The movie begins by showing Charlie as a band conductor, with a trombonist who frequently hits him when his back(side) is turned. Then we cut to Charlie in his hotel, flirting with a woman behind a veil, apparently a bit drunk, impressed by her backside and horrified when her face is revealed. Next is a scene showing Charlie, evidently in a restaurant, using a decorative fountain for his evening ablutions. At the very end of this sequence, Bud Jamison appears to chastise him. Next is a scene of Charlie preparing for bed in a hotel room, tossing clothes out the window and nearly sleeping on the floor himself. Edna Purviance plays with a dog across the hall and this hides under Charlie’s bed. Edna follows it and Charlie finds a girl under his bed, only to find moments later, her husband (Bud Jamison again) at the door. Soon, Ben Turpin shows up with a bone to pick with Charlie as well. The ensuing fight ends with Charlie passing out in his bathtub.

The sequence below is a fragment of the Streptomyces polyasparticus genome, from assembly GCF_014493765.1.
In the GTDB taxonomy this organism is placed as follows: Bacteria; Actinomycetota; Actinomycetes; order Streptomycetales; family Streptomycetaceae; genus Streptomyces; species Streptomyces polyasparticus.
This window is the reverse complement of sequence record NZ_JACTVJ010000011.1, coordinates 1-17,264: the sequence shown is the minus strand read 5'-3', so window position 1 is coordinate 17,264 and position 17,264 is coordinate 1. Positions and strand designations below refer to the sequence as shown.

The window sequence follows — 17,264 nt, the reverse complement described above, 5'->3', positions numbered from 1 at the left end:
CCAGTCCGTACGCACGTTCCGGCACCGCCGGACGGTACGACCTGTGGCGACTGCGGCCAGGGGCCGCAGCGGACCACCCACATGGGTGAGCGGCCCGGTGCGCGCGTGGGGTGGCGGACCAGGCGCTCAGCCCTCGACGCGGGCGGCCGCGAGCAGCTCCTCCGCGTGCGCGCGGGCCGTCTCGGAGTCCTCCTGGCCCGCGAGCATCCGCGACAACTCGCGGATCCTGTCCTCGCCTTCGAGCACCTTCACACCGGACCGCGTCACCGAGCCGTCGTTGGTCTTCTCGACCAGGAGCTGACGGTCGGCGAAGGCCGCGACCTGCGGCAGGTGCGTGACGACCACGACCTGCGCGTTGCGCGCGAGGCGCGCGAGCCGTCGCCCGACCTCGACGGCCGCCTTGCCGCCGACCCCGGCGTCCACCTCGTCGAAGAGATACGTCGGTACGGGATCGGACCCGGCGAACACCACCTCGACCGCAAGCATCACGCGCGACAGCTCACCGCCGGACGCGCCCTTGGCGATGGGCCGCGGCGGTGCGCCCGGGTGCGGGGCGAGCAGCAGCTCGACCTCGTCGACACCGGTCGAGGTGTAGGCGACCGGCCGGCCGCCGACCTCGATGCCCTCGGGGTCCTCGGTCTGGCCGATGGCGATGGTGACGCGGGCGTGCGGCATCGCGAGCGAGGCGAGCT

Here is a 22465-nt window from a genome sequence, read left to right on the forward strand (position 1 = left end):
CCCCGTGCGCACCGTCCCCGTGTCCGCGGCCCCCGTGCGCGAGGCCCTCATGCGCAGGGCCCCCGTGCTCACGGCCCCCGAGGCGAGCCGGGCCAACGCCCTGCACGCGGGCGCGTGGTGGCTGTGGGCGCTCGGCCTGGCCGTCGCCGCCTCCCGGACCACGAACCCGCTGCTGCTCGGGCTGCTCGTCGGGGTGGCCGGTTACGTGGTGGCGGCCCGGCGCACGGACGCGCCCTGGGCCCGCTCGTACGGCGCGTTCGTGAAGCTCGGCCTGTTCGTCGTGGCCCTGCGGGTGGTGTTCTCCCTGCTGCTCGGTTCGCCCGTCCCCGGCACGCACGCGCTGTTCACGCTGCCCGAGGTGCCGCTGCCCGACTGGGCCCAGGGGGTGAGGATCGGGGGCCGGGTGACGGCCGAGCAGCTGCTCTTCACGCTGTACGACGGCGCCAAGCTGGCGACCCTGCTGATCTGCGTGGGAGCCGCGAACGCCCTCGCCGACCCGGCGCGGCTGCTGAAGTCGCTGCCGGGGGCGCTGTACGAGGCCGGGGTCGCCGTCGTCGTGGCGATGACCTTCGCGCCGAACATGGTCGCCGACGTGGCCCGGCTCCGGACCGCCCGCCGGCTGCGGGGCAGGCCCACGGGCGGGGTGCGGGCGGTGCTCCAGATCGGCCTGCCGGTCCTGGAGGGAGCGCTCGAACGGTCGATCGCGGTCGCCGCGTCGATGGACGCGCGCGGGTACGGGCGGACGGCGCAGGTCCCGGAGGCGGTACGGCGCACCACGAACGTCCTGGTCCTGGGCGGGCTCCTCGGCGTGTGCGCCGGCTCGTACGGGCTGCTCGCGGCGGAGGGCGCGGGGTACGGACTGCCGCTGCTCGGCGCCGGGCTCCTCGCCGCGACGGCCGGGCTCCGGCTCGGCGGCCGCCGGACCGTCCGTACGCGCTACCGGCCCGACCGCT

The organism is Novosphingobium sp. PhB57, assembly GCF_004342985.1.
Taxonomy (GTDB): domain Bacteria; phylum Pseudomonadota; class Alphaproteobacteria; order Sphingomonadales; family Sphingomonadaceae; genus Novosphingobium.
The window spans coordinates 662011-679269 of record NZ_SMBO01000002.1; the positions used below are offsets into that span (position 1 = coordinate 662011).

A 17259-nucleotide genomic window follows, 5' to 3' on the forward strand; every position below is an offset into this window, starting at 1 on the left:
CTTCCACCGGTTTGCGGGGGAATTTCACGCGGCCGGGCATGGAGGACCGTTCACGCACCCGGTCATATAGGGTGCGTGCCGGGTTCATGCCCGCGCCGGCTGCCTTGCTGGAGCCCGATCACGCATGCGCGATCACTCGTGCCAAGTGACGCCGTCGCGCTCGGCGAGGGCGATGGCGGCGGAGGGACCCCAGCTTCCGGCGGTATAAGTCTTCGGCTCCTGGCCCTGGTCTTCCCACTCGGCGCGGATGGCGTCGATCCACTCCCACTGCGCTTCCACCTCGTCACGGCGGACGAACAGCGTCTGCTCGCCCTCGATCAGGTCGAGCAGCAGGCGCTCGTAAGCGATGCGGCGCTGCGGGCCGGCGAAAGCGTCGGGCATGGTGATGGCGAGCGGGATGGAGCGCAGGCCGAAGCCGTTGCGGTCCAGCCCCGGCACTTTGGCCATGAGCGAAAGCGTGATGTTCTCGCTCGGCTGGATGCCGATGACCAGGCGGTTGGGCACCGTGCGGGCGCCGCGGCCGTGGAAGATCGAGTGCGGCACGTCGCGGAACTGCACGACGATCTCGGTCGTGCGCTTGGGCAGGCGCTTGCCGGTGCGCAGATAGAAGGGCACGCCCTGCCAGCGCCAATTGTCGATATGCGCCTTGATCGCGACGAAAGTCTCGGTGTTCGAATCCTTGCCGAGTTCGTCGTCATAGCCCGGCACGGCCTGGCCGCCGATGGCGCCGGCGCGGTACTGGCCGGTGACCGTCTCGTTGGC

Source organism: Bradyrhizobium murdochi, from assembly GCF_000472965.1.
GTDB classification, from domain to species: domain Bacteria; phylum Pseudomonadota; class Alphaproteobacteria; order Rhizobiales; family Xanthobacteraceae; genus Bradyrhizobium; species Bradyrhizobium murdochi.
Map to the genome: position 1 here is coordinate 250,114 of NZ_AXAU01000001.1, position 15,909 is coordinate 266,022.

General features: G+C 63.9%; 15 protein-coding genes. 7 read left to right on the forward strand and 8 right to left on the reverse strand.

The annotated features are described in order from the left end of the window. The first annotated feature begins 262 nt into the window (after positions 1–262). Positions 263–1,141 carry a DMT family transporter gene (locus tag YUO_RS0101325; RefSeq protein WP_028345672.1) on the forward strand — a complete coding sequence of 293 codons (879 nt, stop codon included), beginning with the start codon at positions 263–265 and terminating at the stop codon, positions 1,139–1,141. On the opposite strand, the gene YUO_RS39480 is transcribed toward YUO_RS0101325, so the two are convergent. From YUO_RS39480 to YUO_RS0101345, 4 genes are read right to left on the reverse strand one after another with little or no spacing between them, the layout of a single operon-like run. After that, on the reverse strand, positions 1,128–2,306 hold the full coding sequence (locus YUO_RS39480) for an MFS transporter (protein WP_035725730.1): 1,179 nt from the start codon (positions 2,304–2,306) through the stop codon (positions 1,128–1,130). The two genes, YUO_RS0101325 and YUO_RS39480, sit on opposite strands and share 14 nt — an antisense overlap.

Some unscrupulous type seems to have gotten ahold of discarded takes from “A Night Out” and edited it into a short movie. Again, since Chaplin wasn’t releasing much at the time (certainly not as much as the public wanted), it was easy to get a “new” Chaplin into distribution, even without his approval. It lives on in the guise of a Charlie Chaplin movie, although better prints of the originals have been released.

Director: Unknown (though Chaplin presumably directed all the footage)

Camera: Unknown (most likely Harry Ensign)

Starring: Charlie Chaplin, Edna Purviance, Bud Jamison, Ben Turpin, Fred Goodwins

Run Time: 11 Min

You can watch it for free: here.

The Oyster Princess (1919)